It’s that last category on the Tallahassee campus—world’s strongest magnet—that the latest research is attempting to complement. The so-called MagLab DC Field Facility, in operation since 1999, is nearing a limit in the strength of magnetic fields it can produce with its current materials and technology.

The MagLab’s DC magnet maintains a steady 45 Tesla of field strength, which until very recently was the strongest continuous magnetic field produced in the world. (Not to be confused with the electric car brand of the same name, Tesla is also a unit of magnetic field strength. The higher its Tesla rating, the stronger the magnet. For comparison, a typical MRI machine is built around a superconducting magnet with approximately 3 Tesla of field strength. The Earth’s magnetic field, felt at the planet’s surface, is 0.00005 T.)

A Faster Way to Rearrange Atoms Could Lead to Powerful Quantum Sensors

Post Syndicated from Mark Anderson original https://spectrum.ieee.org/nanoclast/semiconductors/nanotechnology/a-faster-way-to-rearrange-atoms

The technique is also more accurate than the traditional method of poking atoms with the tip of a scanning electron microscope

The fine art of adding impurities to silicon wafers lies at the heart of semiconductor engineering and, with it, much of the computer industry. But this fine art isn’t yet so finely tuned that engineers can manipulate impurities down to the level of individual atoms.

As technology scales down to the nanometer size and smaller, though, the placement of individual impurities will become increasingly significant. Which makes interesting the announcement last month that scientists can now rearrange individual impurities (in this case, single phosphorous atoms) in a sheet of graphene by using electron beams to knock them around like croquet balls on a field of grass.

The finding suggests a new vanguard of single-atom electronic engineering. Says research team member Ju Li, professor of nuclear science and engineering at MIT, gone are the days when individual atoms can only be moved around mechanically—often clumsily on the tip of a scanning tunneling microscope.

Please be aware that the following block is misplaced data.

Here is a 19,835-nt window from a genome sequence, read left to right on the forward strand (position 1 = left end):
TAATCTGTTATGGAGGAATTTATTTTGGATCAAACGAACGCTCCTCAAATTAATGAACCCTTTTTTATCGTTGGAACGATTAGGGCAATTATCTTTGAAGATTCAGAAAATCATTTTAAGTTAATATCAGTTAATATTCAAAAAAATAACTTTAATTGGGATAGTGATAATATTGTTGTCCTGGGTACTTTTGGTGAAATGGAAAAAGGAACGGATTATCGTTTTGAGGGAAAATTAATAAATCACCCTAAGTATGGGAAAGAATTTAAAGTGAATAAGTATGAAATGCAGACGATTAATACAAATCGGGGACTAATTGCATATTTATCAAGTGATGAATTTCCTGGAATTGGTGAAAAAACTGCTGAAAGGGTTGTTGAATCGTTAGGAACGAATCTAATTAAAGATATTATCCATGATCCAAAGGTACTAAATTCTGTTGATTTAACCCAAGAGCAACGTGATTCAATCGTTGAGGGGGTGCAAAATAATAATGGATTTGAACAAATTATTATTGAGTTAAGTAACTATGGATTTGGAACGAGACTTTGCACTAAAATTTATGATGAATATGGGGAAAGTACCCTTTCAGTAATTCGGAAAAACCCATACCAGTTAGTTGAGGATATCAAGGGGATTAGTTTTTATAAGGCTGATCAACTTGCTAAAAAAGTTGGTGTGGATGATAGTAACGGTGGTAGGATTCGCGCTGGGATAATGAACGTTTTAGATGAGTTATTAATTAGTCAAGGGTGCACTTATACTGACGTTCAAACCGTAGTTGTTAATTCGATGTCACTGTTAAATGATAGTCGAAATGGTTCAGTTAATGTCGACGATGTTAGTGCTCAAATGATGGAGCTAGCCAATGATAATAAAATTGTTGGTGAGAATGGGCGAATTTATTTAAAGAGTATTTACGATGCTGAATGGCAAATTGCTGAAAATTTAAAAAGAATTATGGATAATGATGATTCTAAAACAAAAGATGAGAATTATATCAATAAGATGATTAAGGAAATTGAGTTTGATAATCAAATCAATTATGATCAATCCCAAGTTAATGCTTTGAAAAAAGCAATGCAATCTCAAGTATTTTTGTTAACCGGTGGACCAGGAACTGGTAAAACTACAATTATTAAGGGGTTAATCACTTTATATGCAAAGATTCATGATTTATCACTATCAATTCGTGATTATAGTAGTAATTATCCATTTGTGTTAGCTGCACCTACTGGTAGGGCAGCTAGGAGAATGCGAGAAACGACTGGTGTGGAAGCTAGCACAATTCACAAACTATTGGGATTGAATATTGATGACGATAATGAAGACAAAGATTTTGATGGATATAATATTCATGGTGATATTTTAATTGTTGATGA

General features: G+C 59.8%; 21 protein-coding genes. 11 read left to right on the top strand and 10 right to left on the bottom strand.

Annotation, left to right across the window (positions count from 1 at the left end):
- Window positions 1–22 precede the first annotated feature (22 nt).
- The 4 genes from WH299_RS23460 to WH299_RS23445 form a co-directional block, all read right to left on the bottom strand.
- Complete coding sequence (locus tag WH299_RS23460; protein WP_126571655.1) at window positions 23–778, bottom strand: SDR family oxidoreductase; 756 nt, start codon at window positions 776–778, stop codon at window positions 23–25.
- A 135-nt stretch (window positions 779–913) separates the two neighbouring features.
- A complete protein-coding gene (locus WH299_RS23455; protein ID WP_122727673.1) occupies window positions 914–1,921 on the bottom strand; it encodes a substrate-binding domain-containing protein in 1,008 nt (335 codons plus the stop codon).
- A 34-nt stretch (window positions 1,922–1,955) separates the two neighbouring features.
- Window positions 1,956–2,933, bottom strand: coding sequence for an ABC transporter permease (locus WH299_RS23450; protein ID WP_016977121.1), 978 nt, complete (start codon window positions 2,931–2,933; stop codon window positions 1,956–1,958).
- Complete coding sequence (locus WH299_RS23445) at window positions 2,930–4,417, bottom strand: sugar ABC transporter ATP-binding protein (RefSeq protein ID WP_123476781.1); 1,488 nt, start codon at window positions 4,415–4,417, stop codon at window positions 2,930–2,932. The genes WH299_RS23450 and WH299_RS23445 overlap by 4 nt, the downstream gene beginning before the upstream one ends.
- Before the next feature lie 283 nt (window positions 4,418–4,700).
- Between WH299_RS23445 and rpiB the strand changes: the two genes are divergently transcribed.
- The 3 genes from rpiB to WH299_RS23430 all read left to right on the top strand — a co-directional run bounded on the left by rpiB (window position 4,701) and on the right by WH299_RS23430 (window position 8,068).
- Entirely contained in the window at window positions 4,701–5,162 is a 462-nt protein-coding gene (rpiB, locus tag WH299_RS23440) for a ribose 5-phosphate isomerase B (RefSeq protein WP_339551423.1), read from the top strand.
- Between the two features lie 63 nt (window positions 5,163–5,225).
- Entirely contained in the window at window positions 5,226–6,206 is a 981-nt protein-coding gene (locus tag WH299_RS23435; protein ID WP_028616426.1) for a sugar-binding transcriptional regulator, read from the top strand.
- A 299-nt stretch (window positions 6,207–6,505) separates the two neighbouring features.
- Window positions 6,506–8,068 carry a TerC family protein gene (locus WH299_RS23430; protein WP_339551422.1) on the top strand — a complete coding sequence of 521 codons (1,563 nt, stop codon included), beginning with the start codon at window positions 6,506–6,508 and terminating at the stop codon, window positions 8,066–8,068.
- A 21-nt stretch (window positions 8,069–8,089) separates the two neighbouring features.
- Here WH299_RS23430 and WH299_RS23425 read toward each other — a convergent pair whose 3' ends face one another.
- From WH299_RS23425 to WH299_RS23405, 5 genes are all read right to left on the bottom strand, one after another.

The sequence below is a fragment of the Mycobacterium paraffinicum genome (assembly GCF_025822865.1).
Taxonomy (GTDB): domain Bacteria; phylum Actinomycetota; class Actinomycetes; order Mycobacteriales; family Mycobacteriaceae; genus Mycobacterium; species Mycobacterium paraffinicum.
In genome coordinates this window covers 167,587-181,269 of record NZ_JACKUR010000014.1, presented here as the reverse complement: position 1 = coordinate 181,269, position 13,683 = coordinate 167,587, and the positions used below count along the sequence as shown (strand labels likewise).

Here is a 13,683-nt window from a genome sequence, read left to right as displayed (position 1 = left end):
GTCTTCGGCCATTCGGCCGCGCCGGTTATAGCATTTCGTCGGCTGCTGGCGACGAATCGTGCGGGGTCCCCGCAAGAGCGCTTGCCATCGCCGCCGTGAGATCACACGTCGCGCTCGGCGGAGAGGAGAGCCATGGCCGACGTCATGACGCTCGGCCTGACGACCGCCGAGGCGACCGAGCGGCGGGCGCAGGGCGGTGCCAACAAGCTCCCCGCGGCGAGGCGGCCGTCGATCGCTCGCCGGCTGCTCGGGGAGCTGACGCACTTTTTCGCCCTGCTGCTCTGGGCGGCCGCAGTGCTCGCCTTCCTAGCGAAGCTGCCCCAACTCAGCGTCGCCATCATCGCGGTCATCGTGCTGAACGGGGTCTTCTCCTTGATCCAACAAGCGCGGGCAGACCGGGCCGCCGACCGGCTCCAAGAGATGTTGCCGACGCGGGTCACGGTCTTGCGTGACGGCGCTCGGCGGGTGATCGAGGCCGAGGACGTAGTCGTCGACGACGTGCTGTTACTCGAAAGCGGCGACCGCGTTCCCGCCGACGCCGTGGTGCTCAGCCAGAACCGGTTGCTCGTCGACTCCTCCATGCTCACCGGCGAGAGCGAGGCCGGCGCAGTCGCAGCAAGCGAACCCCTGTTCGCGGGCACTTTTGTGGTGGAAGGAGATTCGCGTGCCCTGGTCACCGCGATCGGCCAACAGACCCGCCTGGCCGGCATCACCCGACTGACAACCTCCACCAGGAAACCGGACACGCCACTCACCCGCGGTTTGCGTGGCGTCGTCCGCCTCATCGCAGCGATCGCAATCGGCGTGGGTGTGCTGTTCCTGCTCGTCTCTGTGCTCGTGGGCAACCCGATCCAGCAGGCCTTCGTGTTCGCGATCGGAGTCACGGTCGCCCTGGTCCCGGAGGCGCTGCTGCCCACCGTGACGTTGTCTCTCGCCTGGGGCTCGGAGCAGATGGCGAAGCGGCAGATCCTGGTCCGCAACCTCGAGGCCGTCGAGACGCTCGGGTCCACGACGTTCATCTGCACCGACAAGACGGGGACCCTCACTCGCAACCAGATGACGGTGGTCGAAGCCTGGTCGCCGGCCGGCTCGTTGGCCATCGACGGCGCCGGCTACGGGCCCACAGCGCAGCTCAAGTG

Europe Has Invested €1 Billion Into Graphene—But For What?

Post Syndicated from Dexter Johnson original https://spectrum.ieee.org/nanoclast/semiconductors/nanotechnology/europe-has-invested-1-billion-into-graphenebut-for-what

Six years into an ambitious 10-year research project, experts weigh in on whether the Graphene Flagship can help the “wonder material” make it through the Valley of Death

Six years ago, the European Union (EU) embarked on an ambitious project to create a kind of Silicon Valley for the “wonder material” of the last decade: graphene. The project—called the Graphene Flagship—would leverage €1 billion over 10 years to push graphene into commercial markets. The project would bring together academic and industrial research institutes to not only ensure graphene research would be commercialized, but to also make Europe an economic powerhouse for graphene-based technologies.

To this day, the EU’s investment in the Graphene Flagship represents the single largest project in graphene research and development (though some speculate that graphene-related projects in China may have surpassed it). In the past six years, the Graphene Flagship has spawned nine companies and 46 new graphene-based products. Despite these achievements, there remains a sense among critics that the wonder material has not lived up to expectations and the Flagship’s efforts have not done much to change that perception.

Graphene’s unique properties have engendered high expectations in a host of areas, including for advanced composites and new types of electronic devices. While graphene can come in many forms, its purest form is that of a one-atom-thick layer of graphite. This structure has provided the highest thermal conductivity ever recorded—10 times higher than copper. It also has one of the highest intrinsic electron mobilities of any material (the speed at which electrons can travel through a material), which is approximately 100 times greater than silicon—a tantalizing property for electronic applications.

The Graphene Flagship is now more than halfway through its 10-year funding cycle. To many observers, the project’s achievements—or lack thereof—is a barometer for the commercial status of graphene, which was first synthesized at the UK’s University of Manchester in 2004, earning its discoverers the Nobel Prize in 2010. When it was founded, the Flagship wrestled with a key question that it still faces today: Was the Flagship set up to support “fundamental” research or “applied” research in its quest to make Europe the “Graphene Valley” of the world?